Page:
“Silicon Valley is thriving in terms of venture capital, but when you dig under the hood you see big companies aren’t able to move the needle on diversity,” Klein says. “We have the opportunity to build that right out of the gate, an inclusive technology hub for female and minority founders.” Toward that goal, AU has reached out to students from nearby North Carolina Central University, a historically black institution, to get students more interested in the space and growing businesses. They have focused on bringing in successful entrepreneurs of different races and genders to advise and encourage startups. And they’ve sought out and brought in venture capitalists who fall outside the typical white, male mold. Already, Klein says, it seems like these efforts are helping to draw in entrepreneurs who are excited about the idea of joining a start-up community that is being strategically built to be more inclusive, rather trying to break into one that is struggling to diversify a near-uniform workforce.
Looking at the numbers, there’s something to what Klein is saying. Of the companies to come out of American Underground in 2015, for instance, about 30 percent are led by women and 22 percent are led by minorities. That’s significantly higher than most (admittedly fuzzy and tech-focused) estimates elsewhere for either group, which generally put the share of female-led ventures below 20 percent, and the share of minority led-ventures below 10 percent. When I asked Eric Toone, the head of Duke’s Innovation and Entrepreneurship Initiative about the gender makeup of student enrollment in his program, he happily reports that it’s a pretty even split thus far, and that the racial makeup falls in line with the overall makeup of the university: about 50 percent white, 25 percent Asian, 25 percent other minorities.
Toone says that Durham’s conscious divergence from other start-up hubs shows itself in other ways, too. According to Toone, the plan for Duke’s entrepreneurship lab is to teach students how to take an idea and make it into something that can tangibly better people’s lives, not necessarily to create the next Instacart or Washio. He also wants to dispel students of the notion that entrepreneurship is only for those who are interested in a tech-based solution. MATI Energy, a startup that makes health-conscious energy drinks, represents the first time a business that doesn’t quite fit into the tech mold won Google’s Demo Day. And it’s founder is a woman, Tatiana Birgisson, who started the company in her dorm room at Duke.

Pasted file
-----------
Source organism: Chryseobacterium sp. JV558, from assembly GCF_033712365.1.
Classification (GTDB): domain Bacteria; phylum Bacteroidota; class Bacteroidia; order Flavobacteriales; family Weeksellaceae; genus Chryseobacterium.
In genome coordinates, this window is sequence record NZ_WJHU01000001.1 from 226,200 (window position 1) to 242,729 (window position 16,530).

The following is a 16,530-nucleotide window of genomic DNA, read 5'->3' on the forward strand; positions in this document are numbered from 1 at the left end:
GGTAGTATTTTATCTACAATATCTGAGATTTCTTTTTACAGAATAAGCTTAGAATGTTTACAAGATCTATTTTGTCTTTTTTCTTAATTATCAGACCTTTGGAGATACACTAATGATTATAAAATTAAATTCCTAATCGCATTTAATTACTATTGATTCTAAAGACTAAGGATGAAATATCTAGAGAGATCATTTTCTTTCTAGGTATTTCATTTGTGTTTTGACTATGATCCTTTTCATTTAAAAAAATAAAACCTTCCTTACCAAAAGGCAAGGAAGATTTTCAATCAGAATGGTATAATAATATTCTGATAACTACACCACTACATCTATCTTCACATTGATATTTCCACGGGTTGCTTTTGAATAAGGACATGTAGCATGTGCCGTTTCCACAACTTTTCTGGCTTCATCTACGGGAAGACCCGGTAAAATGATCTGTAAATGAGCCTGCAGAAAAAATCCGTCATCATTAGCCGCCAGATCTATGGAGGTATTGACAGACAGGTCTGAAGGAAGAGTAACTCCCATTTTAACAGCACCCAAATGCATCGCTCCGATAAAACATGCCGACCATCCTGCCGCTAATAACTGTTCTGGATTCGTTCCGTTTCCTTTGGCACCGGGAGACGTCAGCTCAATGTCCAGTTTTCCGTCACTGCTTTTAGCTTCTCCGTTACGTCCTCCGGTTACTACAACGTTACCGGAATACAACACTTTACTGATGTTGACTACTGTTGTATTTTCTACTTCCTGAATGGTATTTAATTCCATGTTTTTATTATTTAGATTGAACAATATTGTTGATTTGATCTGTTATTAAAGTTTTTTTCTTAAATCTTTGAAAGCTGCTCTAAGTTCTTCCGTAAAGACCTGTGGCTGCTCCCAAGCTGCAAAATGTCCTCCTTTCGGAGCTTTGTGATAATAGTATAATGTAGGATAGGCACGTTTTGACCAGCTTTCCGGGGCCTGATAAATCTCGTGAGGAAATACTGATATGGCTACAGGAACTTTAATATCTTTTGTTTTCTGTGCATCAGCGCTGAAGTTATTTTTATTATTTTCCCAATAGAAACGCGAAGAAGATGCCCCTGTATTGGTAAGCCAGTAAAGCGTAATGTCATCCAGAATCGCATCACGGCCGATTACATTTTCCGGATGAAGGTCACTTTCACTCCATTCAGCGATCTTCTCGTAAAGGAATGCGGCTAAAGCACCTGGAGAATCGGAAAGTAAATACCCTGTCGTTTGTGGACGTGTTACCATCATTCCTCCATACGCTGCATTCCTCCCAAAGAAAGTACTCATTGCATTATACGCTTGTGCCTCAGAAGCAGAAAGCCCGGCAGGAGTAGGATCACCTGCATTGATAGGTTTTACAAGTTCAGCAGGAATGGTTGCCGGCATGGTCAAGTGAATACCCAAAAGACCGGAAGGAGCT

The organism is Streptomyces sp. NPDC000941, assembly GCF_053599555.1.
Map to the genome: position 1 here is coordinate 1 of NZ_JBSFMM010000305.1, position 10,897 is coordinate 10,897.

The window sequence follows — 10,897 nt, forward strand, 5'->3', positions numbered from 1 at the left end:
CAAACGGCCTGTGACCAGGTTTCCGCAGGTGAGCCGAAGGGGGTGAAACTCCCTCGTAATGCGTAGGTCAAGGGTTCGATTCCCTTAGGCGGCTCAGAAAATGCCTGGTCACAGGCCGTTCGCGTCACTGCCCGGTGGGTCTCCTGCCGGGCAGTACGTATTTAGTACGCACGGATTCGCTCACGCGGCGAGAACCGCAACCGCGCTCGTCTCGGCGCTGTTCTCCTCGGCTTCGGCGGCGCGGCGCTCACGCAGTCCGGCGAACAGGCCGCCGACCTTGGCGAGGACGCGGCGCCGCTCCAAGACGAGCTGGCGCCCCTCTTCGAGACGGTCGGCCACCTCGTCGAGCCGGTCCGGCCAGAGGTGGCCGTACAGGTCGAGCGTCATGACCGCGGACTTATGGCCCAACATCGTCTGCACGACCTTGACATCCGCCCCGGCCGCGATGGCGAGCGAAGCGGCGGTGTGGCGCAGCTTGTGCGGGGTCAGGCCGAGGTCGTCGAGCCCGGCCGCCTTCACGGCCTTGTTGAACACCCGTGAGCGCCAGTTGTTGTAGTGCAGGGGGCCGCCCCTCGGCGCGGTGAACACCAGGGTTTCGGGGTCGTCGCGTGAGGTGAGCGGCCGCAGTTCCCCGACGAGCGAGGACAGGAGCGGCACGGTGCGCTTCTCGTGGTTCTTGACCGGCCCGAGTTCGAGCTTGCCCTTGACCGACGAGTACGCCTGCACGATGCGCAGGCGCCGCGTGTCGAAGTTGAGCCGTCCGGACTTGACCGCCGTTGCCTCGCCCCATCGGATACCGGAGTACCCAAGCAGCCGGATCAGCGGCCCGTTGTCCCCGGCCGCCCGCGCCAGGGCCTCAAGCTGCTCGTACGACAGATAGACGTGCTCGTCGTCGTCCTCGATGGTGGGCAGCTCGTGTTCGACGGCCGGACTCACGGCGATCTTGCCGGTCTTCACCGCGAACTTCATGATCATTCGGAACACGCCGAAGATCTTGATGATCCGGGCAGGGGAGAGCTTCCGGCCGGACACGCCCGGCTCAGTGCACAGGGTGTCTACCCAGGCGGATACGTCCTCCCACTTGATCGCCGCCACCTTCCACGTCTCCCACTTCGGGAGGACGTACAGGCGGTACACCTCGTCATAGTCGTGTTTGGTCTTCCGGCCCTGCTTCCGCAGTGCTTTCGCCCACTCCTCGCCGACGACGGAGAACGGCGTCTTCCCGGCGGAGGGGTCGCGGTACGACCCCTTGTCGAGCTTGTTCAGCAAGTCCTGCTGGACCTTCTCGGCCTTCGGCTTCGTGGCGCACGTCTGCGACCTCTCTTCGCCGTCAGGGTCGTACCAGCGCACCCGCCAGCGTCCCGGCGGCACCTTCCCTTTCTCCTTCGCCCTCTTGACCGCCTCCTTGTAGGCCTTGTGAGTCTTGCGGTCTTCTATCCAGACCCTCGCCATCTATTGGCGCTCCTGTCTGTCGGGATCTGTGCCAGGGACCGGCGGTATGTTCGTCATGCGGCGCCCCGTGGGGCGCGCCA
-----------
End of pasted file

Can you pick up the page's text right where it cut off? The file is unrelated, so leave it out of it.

But the rise of Durham’s tech sector isn’t without its challenges, for both start-ups and the folks who were in Durham long before entrepreneurs headed there. The revitalization that has swept across downtown, bringing jobs, new buildings, bars, and coffee shops, also means that prices are going up. And the start-up-friendly rents that allowed burgeoning businesses to expand easily are quickly disappearing. Similarly, many of the jobs created by the entrepreneurs in the new Durham don’t exactly match up with the jobs lost in the old one. That can lead to displacement and growing pains in a city that’s still finding its footing.
And while convincing new companies to settle in the South has been successful in many regards, drawing similar interest from investors can still take some work. The heavy hitters of start-up funding have traditionally been located in places that have a proven track record of returns and success—the places that Durham is intent on not patterning itself after.
Klein says he’s optimistic, not only because of the success of the past few years, but because of the city’s history as an entrepreneurial hub that predates any of today’s popular apps. “If you go back to the origination of the city, it centered around entrepreneurship and innovation,” he says. “Now it’s just a matter of creating a center of gravity and coalescing those different forces.”